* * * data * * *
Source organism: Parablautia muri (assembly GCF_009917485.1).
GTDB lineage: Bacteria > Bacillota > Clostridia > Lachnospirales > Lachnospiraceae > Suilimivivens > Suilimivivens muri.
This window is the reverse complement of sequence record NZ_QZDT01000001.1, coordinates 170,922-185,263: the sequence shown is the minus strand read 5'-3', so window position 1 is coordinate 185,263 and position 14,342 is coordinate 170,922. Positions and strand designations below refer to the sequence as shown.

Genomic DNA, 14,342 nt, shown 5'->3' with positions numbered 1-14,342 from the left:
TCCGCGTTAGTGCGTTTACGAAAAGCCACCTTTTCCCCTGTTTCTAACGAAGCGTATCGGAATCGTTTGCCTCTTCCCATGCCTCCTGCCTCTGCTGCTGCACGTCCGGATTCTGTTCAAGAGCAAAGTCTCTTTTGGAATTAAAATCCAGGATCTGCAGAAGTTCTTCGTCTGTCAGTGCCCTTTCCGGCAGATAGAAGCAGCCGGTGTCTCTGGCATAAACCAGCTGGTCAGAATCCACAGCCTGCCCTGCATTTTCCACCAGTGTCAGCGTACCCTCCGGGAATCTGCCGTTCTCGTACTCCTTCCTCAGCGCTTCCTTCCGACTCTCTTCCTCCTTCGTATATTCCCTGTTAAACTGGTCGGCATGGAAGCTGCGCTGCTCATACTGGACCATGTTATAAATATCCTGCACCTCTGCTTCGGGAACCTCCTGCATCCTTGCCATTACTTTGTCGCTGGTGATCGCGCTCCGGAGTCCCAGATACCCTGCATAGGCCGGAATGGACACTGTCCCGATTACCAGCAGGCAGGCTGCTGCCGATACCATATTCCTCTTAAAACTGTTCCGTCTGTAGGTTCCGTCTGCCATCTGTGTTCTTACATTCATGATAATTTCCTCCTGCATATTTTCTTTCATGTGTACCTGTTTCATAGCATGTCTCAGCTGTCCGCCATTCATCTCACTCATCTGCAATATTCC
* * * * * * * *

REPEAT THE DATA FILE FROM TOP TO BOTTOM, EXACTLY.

Source organism: Parablautia muri (assembly GCF_009917485.1).
GTDB lineage: Bacteria > Bacillota > Clostridia > Lachnospirales > Lachnospiraceae > Suilimivivens > Suilimivivens muri.
This window is the reverse complement of sequence record NZ_QZDT01000001.1, coordinates 170,922-185,263: the sequence shown is the minus strand read 5'-3', so window position 1 is coordinate 185,263 and position 14,342 is coordinate 170,922. Positions and strand designations below refer to the sequence as shown.

Genomic DNA, 14,342 nt, shown 5'->3' with positions numbered 1-14,342 from the left:
TCCGCGTTAGTGCGTTTACGAAAAGCCACCTTTTCCCCTGTTTCTAACGAAGCGTATCGGAATCGTTTGCCTCTTCCCATGCCTCCTGCCTCTGCTGCTGCACGTCCGGATTCTGTTCAAGAGCAAAGTCTCTTTTGGAATTAAAATCCAGGATCTGCAGAAGTTCTTCGTCTGTCAGTGCCCTTTCCGGCAGATAGAAGCAGCCGGTGTCTCTGGCATAAACCAGCTGGTCAGAATCCACAGCCTGCCCTGCATTTTCCACCAGTGTCAGCGTACCCTCCGGGAATCTGCCGTTCTCGTACTCCTTCCTCAGCGCTTCCTTCCGACTCTCTTCCTCCTTCGTATATTCCCTGTTAAACTGGTCGGCATGGAAGCTGCGCTGCTCATACTGGACCATGTTATAAATATCCTGCACCTCTGCTTCGGGAACCTCCTGCATCCTTGCCATTACTTTGTCGCTGGTGATCGCGCTCCGGAGTCCCAGATACCCTGCATAGGCCGGAATGGACACTGTCCCGATTACCAGCAGGCAGGCTGCTGCCGATACCATATTCCTCTTAAAACTGTTCCGTCTGTAGGTTCCGTCTGCCATCTGTGTTCTTACATTCATGATAATTTCCTCCTGCATATTTTCTTTCATGTGTACCTGTTTCATAGCATGTCTCAGCTGTCCGCCATTCATCTCACTCATCTGCAATATTCC